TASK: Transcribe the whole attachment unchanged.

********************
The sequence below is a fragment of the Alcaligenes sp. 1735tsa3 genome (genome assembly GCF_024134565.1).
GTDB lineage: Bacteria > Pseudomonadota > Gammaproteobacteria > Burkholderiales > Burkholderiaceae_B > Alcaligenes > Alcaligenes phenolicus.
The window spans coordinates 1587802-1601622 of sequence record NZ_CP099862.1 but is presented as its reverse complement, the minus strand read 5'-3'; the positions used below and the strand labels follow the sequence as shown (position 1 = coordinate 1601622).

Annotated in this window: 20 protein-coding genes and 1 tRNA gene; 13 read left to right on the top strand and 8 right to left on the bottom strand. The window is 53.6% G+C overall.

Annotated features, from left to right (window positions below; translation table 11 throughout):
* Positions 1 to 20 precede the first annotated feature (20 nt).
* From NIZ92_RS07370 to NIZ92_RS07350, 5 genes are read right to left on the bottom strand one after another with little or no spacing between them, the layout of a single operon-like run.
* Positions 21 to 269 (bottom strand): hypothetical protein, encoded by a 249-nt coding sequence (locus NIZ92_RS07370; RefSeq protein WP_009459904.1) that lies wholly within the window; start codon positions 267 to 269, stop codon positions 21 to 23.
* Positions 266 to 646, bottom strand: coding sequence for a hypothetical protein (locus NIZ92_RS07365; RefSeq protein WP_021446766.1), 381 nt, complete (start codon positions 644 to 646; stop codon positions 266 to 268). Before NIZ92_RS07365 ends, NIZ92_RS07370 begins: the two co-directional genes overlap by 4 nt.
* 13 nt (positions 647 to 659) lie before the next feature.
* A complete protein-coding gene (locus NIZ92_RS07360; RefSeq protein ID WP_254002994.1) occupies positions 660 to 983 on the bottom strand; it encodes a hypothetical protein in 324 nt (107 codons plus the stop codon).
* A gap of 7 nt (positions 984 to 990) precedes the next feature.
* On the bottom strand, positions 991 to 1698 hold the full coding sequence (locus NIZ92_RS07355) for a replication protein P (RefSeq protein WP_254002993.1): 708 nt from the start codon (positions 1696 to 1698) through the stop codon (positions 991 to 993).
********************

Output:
The sequence below is a fragment of the Alcaligenes sp. 1735tsa3 genome (genome assembly GCF_024134565.1).
GTDB lineage: Bacteria > Pseudomonadota > Gammaproteobacteria > Burkholderiales > Burkholderiaceae_B > Alcaligenes > Alcaligenes phenolicus.
The window spans coordinates 1587802-1601622 of sequence record NZ_CP099862.1 but is presented as its reverse complement, the minus strand read 5'-3'; the positions used below and the strand labels follow the sequence as shown (position 1 = coordinate 1601622).

Annotated in this window: 20 protein-coding genes and 1 tRNA gene; 13 read left to right on the top strand and 8 right to left on the bottom strand. The window is 53.6% G+C overall.

Annotated features, from left to right (window positions below; translation table 11 throughout):
* Positions 1 to 20 precede the first annotated feature (20 nt).
* From NIZ92_RS07370 to NIZ92_RS07350, 5 genes are read right to left on the bottom strand one after another with little or no spacing between them, the layout of a single operon-like run.
* Positions 21 to 269 (bottom strand): hypothetical protein, encoded by a 249-nt coding sequence (locus NIZ92_RS07370; RefSeq protein WP_009459904.1) that lies wholly within the window; start codon positions 267 to 269, stop codon positions 21 to 23.
* Positions 266 to 646, bottom strand: coding sequence for a hypothetical protein (locus NIZ92_RS07365; RefSeq protein WP_021446766.1), 381 nt, complete (start codon positions 644 to 646; stop codon positions 266 to 268). Before NIZ92_RS07365 ends, NIZ92_RS07370 begins: the two co-directional genes overlap by 4 nt.
* 13 nt (positions 647 to 659) lie before the next feature.
* A complete protein-coding gene (locus NIZ92_RS07360; RefSeq protein ID WP_254002994.1) occupies positions 660 to 983 on the bottom strand; it encodes a hypothetical protein in 324 nt (107 codons plus the stop codon).
* A gap of 7 nt (positions 984 to 990) precedes the next feature.
* On the bottom strand, positions 991 to 1698 hold the full coding sequence (locus NIZ92_RS07355) for a replication protein P (RefSeq protein WP_254002993.1): 708 nt from the start codon (positions 1696 to 1698) through the stop codon (positions 991 to 993).